Medicare has created a large bloc of voters who do not realize how great a public subsidy they receive and who think that other people shouldn’t expect government to help pay for their health care.
Ah, such a succinct description of a pernicious political effect of Medicare, the government health insurance program for seniors. Hat-tip to Jeff Levin-Scherz's Managing Healthcare Costs blog for summarizing and analyzing sociologist Paul Starr's long piece on 'The Medicare Bind,' just out in the November issue of the left-leaning American Prospect magazine. Bottom line: The whole idea of creating a separate health insurance plan for America's elderly was a mistake from the get-go, Paul Starr writes, and major fixes are now needed:
We need to recognize that establishing a separate health-insurance program for seniors was not a good idea in the first place, and the fairest and most effective way to control Medicare’s costs will be to bring health insurance for seniors under the same rules and policies that govern health insurance for everyone else.
A couple other favorite excerpts from Jeff's excellent summary (yes, Cliff Notes to the Cliff Notes:)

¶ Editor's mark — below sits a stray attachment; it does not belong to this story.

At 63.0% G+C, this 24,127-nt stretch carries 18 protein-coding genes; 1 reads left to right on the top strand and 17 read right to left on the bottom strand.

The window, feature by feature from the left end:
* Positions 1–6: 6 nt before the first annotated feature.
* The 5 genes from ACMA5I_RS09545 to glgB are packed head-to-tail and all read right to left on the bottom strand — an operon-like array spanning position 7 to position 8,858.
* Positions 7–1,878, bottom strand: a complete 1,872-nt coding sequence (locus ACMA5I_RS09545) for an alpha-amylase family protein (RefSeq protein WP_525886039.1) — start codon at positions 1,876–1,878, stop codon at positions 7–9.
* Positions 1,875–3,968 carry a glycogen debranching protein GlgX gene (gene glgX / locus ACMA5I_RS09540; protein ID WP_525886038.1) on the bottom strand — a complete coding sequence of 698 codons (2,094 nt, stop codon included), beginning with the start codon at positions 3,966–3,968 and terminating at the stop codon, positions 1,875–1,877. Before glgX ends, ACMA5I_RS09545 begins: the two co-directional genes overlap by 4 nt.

He points out that the initial program paid providers too generously, offered stingy coverage (no drug coverage, no catastrophic coverage, no limits to out of pocket payment) and was dizzyingly complex (four programs, Medicare Part A with the hospital trust fund for inpatient care, Medicare B funded by premiums and tax revenue for outpatient care, Medicaid for the poor and those with disabilities, and private Medigap plans to cover the plethora of holes.)
Medicare has also increased the cost of health care by paying for hospital capital expenses, leading to overbuilding, and by making medical education payments an entitlement, leading to oversupply of some specialties.
And Paul Starr makes an interesting point about cutting costs:
In the United States, health-care spending tends to be highly concentrated in a small proportion of high-cost cases; during the course of a year, the most costly 5 percent of people typically account for more than 50 percent of health-care costs, and the top 10 percent of people account for 70 percent of costs. These high-cost cases are little affected by cost-sharing; once a patient is in the system, physicians make most of the decisions affecting costs. Rather than expecting patients to economize, much less to bargain over prices when they’re ill, we should focus incentives on physicians and providers—to try to influence the “supply” rather than the “demand” side of the market, because in health care, unlike other markets, the suppliers drive so much of the demand.
This program aired on October 31, 2011. The audio for this program is not available.